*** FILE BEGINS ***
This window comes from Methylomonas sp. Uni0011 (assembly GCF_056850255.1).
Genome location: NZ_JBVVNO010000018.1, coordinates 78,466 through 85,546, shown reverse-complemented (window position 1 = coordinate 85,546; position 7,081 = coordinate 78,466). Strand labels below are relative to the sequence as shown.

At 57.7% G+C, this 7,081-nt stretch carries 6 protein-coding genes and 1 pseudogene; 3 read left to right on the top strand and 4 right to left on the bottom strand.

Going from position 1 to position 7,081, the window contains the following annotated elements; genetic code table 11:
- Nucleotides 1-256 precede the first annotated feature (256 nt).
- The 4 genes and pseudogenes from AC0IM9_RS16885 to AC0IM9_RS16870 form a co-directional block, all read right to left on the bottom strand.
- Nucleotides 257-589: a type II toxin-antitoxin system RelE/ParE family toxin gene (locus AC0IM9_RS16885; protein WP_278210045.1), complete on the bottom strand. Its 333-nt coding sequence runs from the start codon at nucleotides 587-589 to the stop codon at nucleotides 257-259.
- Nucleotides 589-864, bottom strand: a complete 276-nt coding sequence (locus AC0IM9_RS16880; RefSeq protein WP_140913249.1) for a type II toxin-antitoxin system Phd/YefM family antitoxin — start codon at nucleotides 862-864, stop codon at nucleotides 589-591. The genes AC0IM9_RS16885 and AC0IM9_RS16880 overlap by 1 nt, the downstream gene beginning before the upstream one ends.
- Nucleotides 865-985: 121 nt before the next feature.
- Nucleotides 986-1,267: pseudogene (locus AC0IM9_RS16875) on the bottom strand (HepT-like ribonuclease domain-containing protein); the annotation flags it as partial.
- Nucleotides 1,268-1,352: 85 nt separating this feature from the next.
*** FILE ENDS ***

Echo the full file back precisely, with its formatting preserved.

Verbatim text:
This window comes from Methylomonas sp. Uni0011 (assembly GCF_056850255.1).
Genome location: NZ_JBVVNO010000018.1, coordinates 78,466 through 85,546, shown reverse-complemented (window position 1 = coordinate 85,546; position 7,081 = coordinate 78,466). Strand labels below are relative to the sequence as shown.

At 57.7% G+C, this 7,081-nt stretch carries 6 protein-coding genes and 1 pseudogene; 3 read left to right on the top strand and 4 right to left on the bottom strand.

Going from position 1 to position 7,081, the window contains the following annotated elements; genetic code table 11:
- Nucleotides 1-256 precede the first annotated feature (256 nt).
- The 4 genes and pseudogenes from AC0IM9_RS16885 to AC0IM9_RS16870 form a co-directional block, all read right to left on the bottom strand.
- Nucleotides 257-589: a type II toxin-antitoxin system RelE/ParE family toxin gene (locus AC0IM9_RS16885; protein WP_278210045.1), complete on the bottom strand. Its 333-nt coding sequence runs from the start codon at nucleotides 587-589 to the stop codon at nucleotides 257-259.
- Nucleotides 589-864, bottom strand: a complete 276-nt coding sequence (locus AC0IM9_RS16880; RefSeq protein WP_140913249.1) for a type II toxin-antitoxin system Phd/YefM family antitoxin — start codon at nucleotides 862-864, stop codon at nucleotides 589-591. The genes AC0IM9_RS16885 and AC0IM9_RS16880 overlap by 1 nt, the downstream gene beginning before the upstream one ends.
- Nucleotides 865-985: 121 nt before the next feature.
- Nucleotides 986-1,267: pseudogene (locus AC0IM9_RS16875) on the bottom strand (HepT-like ribonuclease domain-containing protein); the annotation flags it as partial.
- Nucleotides 1,268-1,352: 85 nt separating this feature from the next.